Born in 1918 in Sathonay in the Ain region, France.
Jean Degottex began to paint around the age of twenty. In 1949, Denise René, who had championed the abstract avant-garde movement since the war and was to become the most important dealer of the new Paris school of art in the fifties, put on his first exhibition. In 1952, his work was shown at the Maeght gallery as part of the Mains éblouies show. In 1953, his work was shown as part of the Younger European Painters exhibition at the Salomon Guggenheim Museum in New York. Throughout the decade, along with Simon Hantaï, he pioneered a lyrical abstraction, which was to become a major influence on the New York School. Around this time, he became interested in writing and Zen philosophy, with canvases filled with large, quasi-calligraphic brushstrokes against increasingly neutral backgrounds. His work on paper from this period, bearing witness to these new interests, includes a discourse on the presence of colour. A tireless innovator, Degottex's exploration of abstraction encouraged him down new and ever more personal paths.
Peter Joseph has, over the course of decades, dedicated his practice to seeking the potential in constraint. He rose to critical acclaim in the 1970s for his meditative, two-colour paintings, which set one rectangle within a frame of a darker shade. These early works are characterized by perfect symmetry, where every decision about colour and proportion can be seen to be redolent of time, mood or place. While comparable to the work of Mark Rothko and Barnet Newman, Joseph’s is an anomalous strain of Minimalism: his allegiance lies as much with Renaissance masters as with his contemporaries, he says. More recently his format has departed from his established 'architecture' to divide the canvas into two planes, horizontally or vertically, wherein loose brushwork, natural tones and patches of exposed canvas tap into new feeling. As Joseph says: ‘A painting must generate feeling otherwise it is dead’.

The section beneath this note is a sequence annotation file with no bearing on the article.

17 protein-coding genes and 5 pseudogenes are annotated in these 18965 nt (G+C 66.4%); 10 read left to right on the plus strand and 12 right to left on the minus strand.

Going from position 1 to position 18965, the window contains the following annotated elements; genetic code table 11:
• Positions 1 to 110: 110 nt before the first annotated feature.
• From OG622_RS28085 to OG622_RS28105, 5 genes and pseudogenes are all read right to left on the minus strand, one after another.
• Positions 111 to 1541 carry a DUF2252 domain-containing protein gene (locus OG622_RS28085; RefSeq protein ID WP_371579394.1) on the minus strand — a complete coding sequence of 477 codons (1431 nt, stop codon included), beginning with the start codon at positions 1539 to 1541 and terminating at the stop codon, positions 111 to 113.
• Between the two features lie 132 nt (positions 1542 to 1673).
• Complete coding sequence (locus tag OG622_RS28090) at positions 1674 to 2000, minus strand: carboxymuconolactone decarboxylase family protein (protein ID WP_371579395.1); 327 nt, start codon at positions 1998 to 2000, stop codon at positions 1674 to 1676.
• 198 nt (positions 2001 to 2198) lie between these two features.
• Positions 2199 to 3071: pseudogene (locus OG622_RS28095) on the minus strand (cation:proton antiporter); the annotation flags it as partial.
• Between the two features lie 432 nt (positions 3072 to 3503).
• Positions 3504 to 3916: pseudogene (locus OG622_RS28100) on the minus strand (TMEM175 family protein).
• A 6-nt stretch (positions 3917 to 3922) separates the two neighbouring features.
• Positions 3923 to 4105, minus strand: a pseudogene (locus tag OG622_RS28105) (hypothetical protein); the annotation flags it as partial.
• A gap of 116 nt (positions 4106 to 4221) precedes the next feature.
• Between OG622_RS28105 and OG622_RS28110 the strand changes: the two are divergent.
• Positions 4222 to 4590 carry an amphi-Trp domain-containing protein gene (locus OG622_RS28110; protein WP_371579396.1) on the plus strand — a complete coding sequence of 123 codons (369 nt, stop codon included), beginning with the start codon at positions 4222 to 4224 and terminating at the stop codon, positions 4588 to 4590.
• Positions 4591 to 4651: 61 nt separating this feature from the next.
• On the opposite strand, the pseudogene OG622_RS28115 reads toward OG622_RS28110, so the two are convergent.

Peter Joseph was born in London in 1929 and self-taught; he came to painting from beginnings in advertising. He lives and works in Stroud, Gloucestershire, UK. He has had solo exhibitions at Unité d’habitation Le Corbusier, Briey-en-fôret, (1998); Museum of Modern Art, Oxford (1994) and Museum of Contemporary Art, Chicago (1983) and has been included in major group exhibitions at Neues Museum Weserburg Bremen (2010); MuHKA, Museum voor Hedendaagse Kunst, Antwerp (2007); Musée d'art moderne et contemporain, Geneva, (1997); Kunstmuseum-Wolfsburg, Germany (1991); Stadtische Kunsthalle Düsseldorf, Germany (1984) and the Royal Academy of Arts, London (1977). He won the John Player Painting Competition in 1968.